"This was not only a play on his name but also a statement about what he did for his clients in criminal cases," said Murray Hill neighbor Rush Loving, a retired Fortune magazine editor and author who is married to Jane G. Loving.
In a 1982 article in The Baltimore Sun, Mr. Walker explained how he approached his work.
"If I'm called into a case just weeks before the trial, I'll get a postponement so I can research the case and do a good job for my client," he said.
"He was consummately prepared. He taught me that a case was about preparation, preparation and more preparation," said Judge Chester.
For the past 13 years, Marc Zayon was Mr. Walker's law partner.
"He was a phenomenal mentor and was always willing to help young attorneys who had problems," said Mr. Zayon, who added that Mr. Walker also kept in touch with his clients.
"He did the follow-up. He never forgot them," said Mr. Zayon. "They called him 'Mr. Roland,' and they were always calling, sending cards and letters, even though he had retired."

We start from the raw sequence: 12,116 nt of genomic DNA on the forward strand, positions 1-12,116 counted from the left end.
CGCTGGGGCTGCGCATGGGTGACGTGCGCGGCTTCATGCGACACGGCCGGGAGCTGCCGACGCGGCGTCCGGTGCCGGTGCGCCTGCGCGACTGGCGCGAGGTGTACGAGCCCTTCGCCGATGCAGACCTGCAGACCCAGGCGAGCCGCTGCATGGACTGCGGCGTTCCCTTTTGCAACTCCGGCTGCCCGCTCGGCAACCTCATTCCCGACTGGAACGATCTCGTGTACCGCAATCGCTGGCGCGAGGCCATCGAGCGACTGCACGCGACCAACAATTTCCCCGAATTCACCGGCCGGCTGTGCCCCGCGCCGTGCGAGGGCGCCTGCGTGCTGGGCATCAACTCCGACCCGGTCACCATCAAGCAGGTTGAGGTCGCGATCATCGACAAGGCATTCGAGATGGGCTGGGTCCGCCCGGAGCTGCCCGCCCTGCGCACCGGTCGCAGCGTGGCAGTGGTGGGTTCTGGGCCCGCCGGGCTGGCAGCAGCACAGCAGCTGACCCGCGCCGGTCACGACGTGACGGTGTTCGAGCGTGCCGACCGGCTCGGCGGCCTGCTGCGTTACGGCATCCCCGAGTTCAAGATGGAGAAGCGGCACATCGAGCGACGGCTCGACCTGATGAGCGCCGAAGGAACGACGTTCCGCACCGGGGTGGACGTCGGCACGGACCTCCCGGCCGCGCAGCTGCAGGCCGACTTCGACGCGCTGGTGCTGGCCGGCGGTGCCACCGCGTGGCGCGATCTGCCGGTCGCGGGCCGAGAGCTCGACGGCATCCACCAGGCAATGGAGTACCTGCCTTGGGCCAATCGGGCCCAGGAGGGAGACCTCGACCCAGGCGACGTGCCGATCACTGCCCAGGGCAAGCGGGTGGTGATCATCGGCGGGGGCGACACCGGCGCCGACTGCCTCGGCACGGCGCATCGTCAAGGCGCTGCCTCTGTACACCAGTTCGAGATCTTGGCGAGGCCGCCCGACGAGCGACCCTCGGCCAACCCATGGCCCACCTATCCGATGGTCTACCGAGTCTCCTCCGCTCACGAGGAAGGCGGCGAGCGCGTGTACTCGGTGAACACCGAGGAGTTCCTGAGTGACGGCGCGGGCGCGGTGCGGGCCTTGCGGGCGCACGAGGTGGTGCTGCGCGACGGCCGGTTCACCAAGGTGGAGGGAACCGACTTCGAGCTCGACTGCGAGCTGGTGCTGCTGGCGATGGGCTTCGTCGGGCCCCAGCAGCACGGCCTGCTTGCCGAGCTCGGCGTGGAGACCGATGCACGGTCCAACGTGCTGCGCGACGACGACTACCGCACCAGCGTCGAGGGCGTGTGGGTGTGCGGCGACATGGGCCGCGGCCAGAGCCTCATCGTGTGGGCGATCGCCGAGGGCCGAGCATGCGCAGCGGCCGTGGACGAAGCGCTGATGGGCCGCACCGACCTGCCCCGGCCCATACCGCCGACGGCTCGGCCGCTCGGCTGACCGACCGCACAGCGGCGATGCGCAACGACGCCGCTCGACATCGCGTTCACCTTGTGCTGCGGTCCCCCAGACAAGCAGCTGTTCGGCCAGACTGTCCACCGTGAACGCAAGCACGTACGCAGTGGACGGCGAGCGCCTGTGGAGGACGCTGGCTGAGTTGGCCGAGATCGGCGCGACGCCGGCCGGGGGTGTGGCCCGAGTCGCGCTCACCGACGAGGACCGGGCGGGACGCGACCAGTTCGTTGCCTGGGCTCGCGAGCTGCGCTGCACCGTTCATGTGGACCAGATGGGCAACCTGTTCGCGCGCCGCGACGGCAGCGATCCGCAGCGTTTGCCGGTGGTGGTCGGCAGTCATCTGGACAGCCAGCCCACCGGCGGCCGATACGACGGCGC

Mr. Zayon said that when he has a legal problem or an entanglement, he immediately thinks "WWRD."
"That means, 'What would Roland do?' and then you get an answer," said Mr. Zayon.
Mr. Walker was a volunteer attorney with Volunteers in Service to America, and served as counsel to numerous grass-roots organizations and housing and human rights groups for economically disadvantaged people.
He lectured at the University of Baltimore School of Law and was vice president of X-Cell Inc., a residential drug and alcohol treatment center.
For the past year, Mr. Walker lived in Lutherville. He was a member of Beth El Congregation.
Services were held Tuesday at Sol Levinson & Bros.
In addition to his son, Mr. Walker is survived by his wife of 33 years, the former Vada Simpson; another son, Robert E. Walker of Chevy Chase; three daughters, Hope E. Slonim of Falls Church, Va., Nicole Upton of Forest Hill and Lindsey Smith of Owings Mills; and seven grandchildren. An earlier marriage to the former Norma Tucker ended in divorce.